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How to bring back your mojo

Ordinarily this time of year it can be really difficult to motivate yourself, but throw in a global pandemic, a seemingly never-ending lockdown, some pretty frosty weather and it’s proving near impossible to stay driven.

We’re here to give you the boost you need, from eye exercises to to-do lists, we’re going to offer some tips on how to bring back your mojo.

  1. Regular breaks. Yep, we’re suggesting you take time out, in order for you to be able to bring your best most productive self to the table. Regular breaks increase your productivity. New findings are also showing that our eyes are more strained than ever due to endless zoom calls and too much screen interaction. So, set yourself regular 20-30 minute timers to complete a task, then exercise your eyes by focusing on something roughly 20ft away for 20 seconds, then switch to look at something closer, then repeat.

  2. Set a to-do list: Ok so this one is the most obvious way to keep you organised and productive, not to mention it’s super satisfying ticking your way through your day. BUT we’ve found that it’s really important to set yourself targets that are achievable. For instance, say one of your points is ‘Create a presentation on sustainability'. That’s actually more like three ticks, because you’ve got to research it, write it and design it, so it never gets done. Recently I had a task that sat on my to-do list for days: ‘Learn zoom.’ What does that mean? Be objective. I changed it to ‘Watch a tutorial about zoom’ and I ticked it off my list within 5 minutes.

  3. Sleep: When you’ve lost your mojo, you feel flat, you feel tired, you feel ‘meh’. Sometimes all you want to do is go back to bed. So do! Research shows that if you don’t have enough sleep (that’s 8-9 hours a night), then it will impact your energy levels. So put that phone away an hour before bed (Instagram scrolling is not productive), read a book, practise some controlled breathing, and sleep sleep sleep the night away.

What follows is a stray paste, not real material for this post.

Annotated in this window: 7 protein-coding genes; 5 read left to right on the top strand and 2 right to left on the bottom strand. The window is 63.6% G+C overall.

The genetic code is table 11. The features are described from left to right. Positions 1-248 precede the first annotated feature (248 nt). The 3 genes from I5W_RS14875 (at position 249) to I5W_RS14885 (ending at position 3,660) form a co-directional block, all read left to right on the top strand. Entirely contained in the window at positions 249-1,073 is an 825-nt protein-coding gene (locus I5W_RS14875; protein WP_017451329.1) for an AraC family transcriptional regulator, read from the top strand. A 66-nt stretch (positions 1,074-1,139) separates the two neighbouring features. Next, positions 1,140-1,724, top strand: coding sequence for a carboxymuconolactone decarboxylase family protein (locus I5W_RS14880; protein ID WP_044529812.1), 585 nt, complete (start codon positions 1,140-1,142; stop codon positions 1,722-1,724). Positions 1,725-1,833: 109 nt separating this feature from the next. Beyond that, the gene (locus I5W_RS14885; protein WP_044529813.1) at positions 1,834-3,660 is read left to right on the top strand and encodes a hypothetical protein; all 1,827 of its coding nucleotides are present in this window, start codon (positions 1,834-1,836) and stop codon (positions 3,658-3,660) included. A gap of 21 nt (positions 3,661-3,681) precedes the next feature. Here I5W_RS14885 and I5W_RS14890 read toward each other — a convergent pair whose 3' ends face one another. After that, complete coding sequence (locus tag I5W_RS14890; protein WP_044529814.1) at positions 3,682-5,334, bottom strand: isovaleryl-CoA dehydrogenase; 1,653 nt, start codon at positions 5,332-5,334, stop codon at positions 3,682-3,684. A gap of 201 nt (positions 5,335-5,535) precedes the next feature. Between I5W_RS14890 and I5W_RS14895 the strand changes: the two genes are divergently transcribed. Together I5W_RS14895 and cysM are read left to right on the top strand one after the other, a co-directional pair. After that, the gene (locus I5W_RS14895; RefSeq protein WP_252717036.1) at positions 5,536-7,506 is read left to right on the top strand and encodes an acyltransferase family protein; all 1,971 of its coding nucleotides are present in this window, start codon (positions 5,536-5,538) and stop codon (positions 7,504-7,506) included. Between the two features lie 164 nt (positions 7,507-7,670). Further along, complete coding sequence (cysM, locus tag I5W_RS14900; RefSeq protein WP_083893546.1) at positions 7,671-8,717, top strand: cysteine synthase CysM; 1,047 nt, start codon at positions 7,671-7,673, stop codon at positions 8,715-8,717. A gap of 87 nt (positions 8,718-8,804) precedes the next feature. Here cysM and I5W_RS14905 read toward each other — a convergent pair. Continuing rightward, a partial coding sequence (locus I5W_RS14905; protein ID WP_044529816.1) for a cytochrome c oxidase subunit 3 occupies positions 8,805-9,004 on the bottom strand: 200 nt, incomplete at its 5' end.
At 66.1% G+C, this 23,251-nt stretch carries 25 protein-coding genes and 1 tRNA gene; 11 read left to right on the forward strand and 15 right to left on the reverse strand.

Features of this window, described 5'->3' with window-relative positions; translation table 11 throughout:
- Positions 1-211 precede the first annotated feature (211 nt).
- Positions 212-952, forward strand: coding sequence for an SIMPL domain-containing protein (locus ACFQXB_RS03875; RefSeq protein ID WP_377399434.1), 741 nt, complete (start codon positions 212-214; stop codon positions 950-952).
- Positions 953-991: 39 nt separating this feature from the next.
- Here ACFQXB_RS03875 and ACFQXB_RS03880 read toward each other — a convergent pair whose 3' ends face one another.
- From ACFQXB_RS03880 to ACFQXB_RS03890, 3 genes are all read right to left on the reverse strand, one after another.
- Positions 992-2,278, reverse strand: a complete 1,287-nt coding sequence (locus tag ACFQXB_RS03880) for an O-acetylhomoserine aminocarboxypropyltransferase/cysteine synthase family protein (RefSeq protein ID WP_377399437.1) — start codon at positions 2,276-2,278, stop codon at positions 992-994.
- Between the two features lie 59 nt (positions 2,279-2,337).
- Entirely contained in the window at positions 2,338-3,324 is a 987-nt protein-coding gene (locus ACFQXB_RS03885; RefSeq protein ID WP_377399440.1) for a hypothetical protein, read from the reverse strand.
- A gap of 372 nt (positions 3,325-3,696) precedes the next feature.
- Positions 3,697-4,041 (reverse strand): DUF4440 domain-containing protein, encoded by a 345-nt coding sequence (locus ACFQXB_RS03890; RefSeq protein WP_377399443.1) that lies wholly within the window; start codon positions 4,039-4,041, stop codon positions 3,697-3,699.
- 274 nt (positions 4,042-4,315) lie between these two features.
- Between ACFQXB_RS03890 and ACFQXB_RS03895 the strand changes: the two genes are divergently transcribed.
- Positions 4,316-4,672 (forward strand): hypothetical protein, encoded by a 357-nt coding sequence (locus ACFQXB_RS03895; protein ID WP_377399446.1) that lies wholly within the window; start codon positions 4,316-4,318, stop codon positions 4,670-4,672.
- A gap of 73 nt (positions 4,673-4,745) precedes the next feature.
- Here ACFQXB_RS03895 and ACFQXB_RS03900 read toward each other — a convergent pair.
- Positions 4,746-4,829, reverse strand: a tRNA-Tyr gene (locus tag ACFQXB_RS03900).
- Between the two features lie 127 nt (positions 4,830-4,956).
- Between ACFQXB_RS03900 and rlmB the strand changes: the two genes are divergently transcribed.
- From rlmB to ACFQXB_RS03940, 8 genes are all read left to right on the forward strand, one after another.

4. Get moving: WFH-ers have you noticed your step count go down since you stopped your daily commute? We did. Think how much less you move your body now there’s no daily rush to the office. A lot of us are also working in much less ergonomic set-ups (e.g. our bed or the sofa). Not great. Dedicated exercise every day is great, a HIIT session, a yoga class or a walk in the park. We also recommend that whenever you take your regular breaks (see above), get up, move your body. We put some music on for 5 minutes and dance (seriously good for the mojo) but you do you! Try some gentle stretches, reach for the sky with your arms, move your hips in a figure of eight, raise and drop your shoulders to loosen them. Whatever feels good.

  5. Connect with people. So we’ve brought back the weekly zooms with friends (without the pub quizzes from lockdown one, soooo overdone), and it feels so good! Even if you’re lucky enough to be locked down with people you love, it’s still so important to interact with the people you miss. The random bursts of laughter, the memories and embarrassing anecdotes, the empathetic chats about what we’re all going through. It is refreshing, rejuvenating and every week it sets you up for the weekend on a high. If conversation ever gets a bit dull (let’s face it, no one is doing anything) then mix it up! One week we did a virtual murder mystery, another we did a Family Fortunes style quarantine game show. And if that’s not for you then at the very least you can coo over your friend's new puppy (everyone has a puppy).